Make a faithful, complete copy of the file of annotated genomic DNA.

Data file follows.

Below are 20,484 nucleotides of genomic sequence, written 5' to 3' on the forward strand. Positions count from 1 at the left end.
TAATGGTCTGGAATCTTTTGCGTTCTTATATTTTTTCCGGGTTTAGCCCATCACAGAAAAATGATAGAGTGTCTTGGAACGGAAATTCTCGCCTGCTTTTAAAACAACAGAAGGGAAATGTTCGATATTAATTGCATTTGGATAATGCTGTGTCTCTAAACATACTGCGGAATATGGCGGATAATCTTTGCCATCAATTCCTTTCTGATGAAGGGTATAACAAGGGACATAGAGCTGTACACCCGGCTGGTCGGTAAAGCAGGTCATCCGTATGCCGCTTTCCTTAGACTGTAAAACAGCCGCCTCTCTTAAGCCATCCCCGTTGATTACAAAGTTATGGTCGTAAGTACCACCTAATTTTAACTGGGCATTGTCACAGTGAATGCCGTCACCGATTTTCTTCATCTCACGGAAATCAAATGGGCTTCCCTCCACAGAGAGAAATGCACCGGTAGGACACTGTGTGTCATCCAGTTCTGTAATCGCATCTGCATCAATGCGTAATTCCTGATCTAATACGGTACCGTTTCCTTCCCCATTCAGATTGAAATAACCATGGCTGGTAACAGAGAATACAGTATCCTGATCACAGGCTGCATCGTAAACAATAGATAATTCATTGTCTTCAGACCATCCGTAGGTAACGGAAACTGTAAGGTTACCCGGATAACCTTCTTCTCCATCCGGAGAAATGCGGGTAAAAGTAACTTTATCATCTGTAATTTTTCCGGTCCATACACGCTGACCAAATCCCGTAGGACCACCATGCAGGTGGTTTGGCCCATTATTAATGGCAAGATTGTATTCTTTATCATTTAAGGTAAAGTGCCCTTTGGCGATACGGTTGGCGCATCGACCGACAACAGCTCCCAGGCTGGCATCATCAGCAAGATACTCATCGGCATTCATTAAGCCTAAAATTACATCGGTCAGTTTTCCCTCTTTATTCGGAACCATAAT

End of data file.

Below are 20,484 nucleotides of genomic sequence, written 5' to 3' on the forward strand. Positions count from 1 at the left end.
TAATGGTCTGGAATCTTTTGCGTTCTTATATTTTTTCCGGGTTTAGCCCATCACAGAAAAATGATAGAGTGTCTTGGAACGGAAATTCTCGCCTGCTTTTAAAACAACAGAAGGGAAATGTTCGATATTAATTGCATTTGGATAATGCTGTGTCTCTAAACATACTGCGGAATATGGCGGATAATCTTTGCCATCAATTCCTTTCTGATGAAGGGTATAACAAGGGACATAGAGCTGTACACCCGGCTGGTCGGTAAAGCAGGTCATCCGTATGCCGCTTTCCTTAGACTGTAAAACAGCCGCCTCTCTTAAGCCATCCCCGTTGATTACAAAGTTATGGTCGTAAGTACCACCTAATTTTAACTGGGCATTGTCACAGTGAATGCCGTCACCGATTTTCTTCATCTCACGGAAATCAAATGGGCTTCCCTCCACAGAGAGAAATGCACCGGTAGGACACTGTGTGTCATCCAGTTCTGTAATCGCATCTGCATCAATGCGTAATTCCTGATCTAATACGGTACCGTTTCCTTCCCCATTCAGATTGAAATAACCATGGCTGGTAACAGAGAATACAGTATCCTGATCACAGGCTGCATCGTAAACAATAGATAATTCATTGTCTTCAGACCATCCGTAGGTAACGGAAACTGTAAGGTTACCCGGATAACCTTCTTCTCCATCCGGAGAAATGCGGGTAAAAGTAACTTTATCATCTGTAATTTTTCCGGTCCATACACGCTGACCAAATCCCGTAGGACCACCATGCAGGTGGTTTGGCCCATTATTAATGGCAAGATTGTATTCTTTATCATTTAAGGTAAAGTGCCCTTTGGCGATACGGTTGGCGCATCGACCGACAACAGCTCCCAGGCTGGCATCATCAGCAAGATACTCATCGGCATTCATTAAGCCTAAAATTACATCGGTCAGTTTTCCCTCTTTATTCGGAACCATAAT